I like to fancy myself as a fairly sophisticated individual. I read, I have complex interpersonal relationships, I enjoy an engaging career, and I am savvy enough to keep up with social changes so I don't draw too much attention to myself. What I’ve learned during the COVID-19 pandemic, however, is that I am much more predictable and basic than I ever imagined.
Anyone who has taken a psychology class is familiar with Abraham Maslow and his hierarchy of needs. This pyramid is based on research he did in the 1940s about the ways in which our development and motivation are affected by the fulfillment of our needs. Originally, Maslow said that we work to have our needs totally met on one level before we can move on to the next, but he later acknowledged that these generally overlap. Like most people, I imagine, I spent a lot of years on the first two or three levels as I found a career and housing and created and developed relationships. Before COVID-19, I would have said that I was pretty much focused on the highest levels of the hierarchy—esteem needs and self-actualization. I had the luxury to think about creativity and accomplishment.
I’ve spent a lot of my life in a hurry—way too much to do in way too little time.
In many ways, that’s probably still true because I am extremely fortunate to be able to work and to have good health and shelter. But this whole situation has reminded me of just how important some very simple, basic parts of my life are to me. When the pandemic began, for example, I realized quickly that I have scarcity issues when it comes to food. I bought so many cans of beans during the first week that I could have won a chili cook-off. I even bought a case of water, despite having a refrigerator with a water filter that will give me water when I want it. Regardless of what I have, I felt shaken to the core.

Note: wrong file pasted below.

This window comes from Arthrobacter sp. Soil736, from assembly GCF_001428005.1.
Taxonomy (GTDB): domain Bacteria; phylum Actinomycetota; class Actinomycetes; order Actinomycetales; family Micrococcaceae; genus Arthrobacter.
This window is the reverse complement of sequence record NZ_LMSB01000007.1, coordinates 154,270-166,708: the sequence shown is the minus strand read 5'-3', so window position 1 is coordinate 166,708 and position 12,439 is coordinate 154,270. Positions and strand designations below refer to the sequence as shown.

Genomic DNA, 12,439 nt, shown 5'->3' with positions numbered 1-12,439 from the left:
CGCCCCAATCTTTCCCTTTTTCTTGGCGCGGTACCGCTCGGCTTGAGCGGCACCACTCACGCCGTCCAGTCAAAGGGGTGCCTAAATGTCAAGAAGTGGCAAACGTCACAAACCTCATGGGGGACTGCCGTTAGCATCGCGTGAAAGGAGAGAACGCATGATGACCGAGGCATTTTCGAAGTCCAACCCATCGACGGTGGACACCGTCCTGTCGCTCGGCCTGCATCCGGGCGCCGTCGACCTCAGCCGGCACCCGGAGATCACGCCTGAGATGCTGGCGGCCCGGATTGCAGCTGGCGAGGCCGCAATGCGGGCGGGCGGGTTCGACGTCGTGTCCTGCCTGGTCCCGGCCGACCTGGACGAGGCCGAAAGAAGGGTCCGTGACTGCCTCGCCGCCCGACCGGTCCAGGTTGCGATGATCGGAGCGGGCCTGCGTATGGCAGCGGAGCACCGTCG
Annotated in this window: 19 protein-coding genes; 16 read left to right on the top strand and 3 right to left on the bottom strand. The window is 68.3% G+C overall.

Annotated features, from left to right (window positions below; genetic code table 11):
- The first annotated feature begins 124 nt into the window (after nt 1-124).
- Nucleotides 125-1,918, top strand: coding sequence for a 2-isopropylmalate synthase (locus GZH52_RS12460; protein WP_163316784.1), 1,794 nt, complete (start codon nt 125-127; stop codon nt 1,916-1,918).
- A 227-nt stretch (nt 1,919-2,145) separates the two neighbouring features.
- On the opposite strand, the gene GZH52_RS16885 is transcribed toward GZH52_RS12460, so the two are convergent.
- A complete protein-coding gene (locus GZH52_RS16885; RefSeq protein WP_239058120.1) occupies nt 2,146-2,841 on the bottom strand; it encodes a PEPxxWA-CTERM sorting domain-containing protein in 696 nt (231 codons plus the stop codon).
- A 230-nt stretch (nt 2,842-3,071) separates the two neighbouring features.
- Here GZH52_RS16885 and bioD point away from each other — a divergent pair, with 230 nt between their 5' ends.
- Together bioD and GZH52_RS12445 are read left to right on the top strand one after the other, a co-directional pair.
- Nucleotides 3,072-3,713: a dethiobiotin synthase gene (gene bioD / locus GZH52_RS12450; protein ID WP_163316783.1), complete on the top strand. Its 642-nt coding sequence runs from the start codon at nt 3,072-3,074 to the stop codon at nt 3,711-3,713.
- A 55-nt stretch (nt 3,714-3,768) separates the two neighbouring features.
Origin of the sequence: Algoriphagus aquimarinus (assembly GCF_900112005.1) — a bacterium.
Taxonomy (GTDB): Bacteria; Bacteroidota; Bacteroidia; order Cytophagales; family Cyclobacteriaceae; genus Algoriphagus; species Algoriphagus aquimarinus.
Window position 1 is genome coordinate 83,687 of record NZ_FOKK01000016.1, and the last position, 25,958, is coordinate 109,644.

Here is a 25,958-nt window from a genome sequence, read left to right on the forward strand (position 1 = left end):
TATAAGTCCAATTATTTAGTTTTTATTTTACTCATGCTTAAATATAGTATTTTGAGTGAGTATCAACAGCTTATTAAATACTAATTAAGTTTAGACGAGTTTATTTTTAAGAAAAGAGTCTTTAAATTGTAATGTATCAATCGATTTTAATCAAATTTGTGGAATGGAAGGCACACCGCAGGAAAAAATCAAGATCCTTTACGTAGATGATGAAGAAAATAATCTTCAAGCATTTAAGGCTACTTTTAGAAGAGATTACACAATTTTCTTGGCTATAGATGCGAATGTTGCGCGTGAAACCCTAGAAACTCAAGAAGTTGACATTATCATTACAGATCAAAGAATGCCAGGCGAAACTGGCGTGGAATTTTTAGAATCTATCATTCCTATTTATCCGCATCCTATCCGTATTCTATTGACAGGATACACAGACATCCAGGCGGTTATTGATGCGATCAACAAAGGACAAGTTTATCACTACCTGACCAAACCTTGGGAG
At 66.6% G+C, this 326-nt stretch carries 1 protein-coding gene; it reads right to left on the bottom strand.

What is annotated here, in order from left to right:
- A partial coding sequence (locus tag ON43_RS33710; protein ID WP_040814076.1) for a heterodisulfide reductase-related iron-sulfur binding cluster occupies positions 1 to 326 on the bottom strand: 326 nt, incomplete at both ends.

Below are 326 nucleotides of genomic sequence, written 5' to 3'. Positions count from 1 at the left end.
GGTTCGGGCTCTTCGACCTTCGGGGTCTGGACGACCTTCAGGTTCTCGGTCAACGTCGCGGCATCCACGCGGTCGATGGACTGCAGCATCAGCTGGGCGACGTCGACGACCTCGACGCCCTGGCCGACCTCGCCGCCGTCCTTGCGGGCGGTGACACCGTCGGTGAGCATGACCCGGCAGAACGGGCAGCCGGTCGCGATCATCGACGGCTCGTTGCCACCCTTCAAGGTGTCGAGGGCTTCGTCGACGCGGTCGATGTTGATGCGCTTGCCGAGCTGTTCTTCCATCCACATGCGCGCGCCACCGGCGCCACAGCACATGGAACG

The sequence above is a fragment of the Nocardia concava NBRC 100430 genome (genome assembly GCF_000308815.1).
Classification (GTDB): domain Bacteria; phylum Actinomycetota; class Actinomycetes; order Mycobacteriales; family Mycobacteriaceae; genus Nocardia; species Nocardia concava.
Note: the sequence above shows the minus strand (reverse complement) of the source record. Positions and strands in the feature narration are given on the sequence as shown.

Even at that, I started the pandemic with an invincible attitude about my own safety. I’m fit and healthy, despite being 16 months from 70. “I’m fine,” I said to Jodi when I pretended for a while that I was going to continue going to work and living my life as I normally did. She looked at me skeptically and a few of my other friends just said, “No.” Since then, I’ve paid attention and stayed home, but it’s made me feel more physically vulnerable than I’ve ever felt. There’s a humility in that feeling that I’ve only just begun to think about. That humility touches everything for me these days. I’ve learned most profoundly that I can’t take any of this for granted. The fact that I can’t see my friends and hug them and make food for them and sit at their dining room tables and laugh is painful. My life isn’t the same without being with them in person.
Before this, I would have said my biggest focus in life at this age is on being a contributing, creative member of society. I am blessed to have what I have, and privileged beyond anything I can even understand. But I generally don't spend much time appreciating that, or figuring out a real way to share the benefits of that privilege with others. Mostly, I’ve spent a lot of my life in a hurry—way too much to do in way too little time. All of that is of my own making, too. It’s like filling my plate at a buffet and then complaining that I’m too full to eat it all.
Probably in some effort at self-actualization, I think we’re all looking for meaning and growth amid the craziness of this time. For me, it has heightened my sense of wanting to appreciate and savor what I have and to take the time to actually enjoy it all. Whatever happens in our individual lives, this is what’s happening to all of us. Wishing it away is a pointless exercise. Sitting in it and letting ourselves connect in whatever way we can is all there is. We need what we need, and we have what we have. This pandemic has reminded me to pay closer attention to those needs, to honor them, and to share my bounty with others when I can.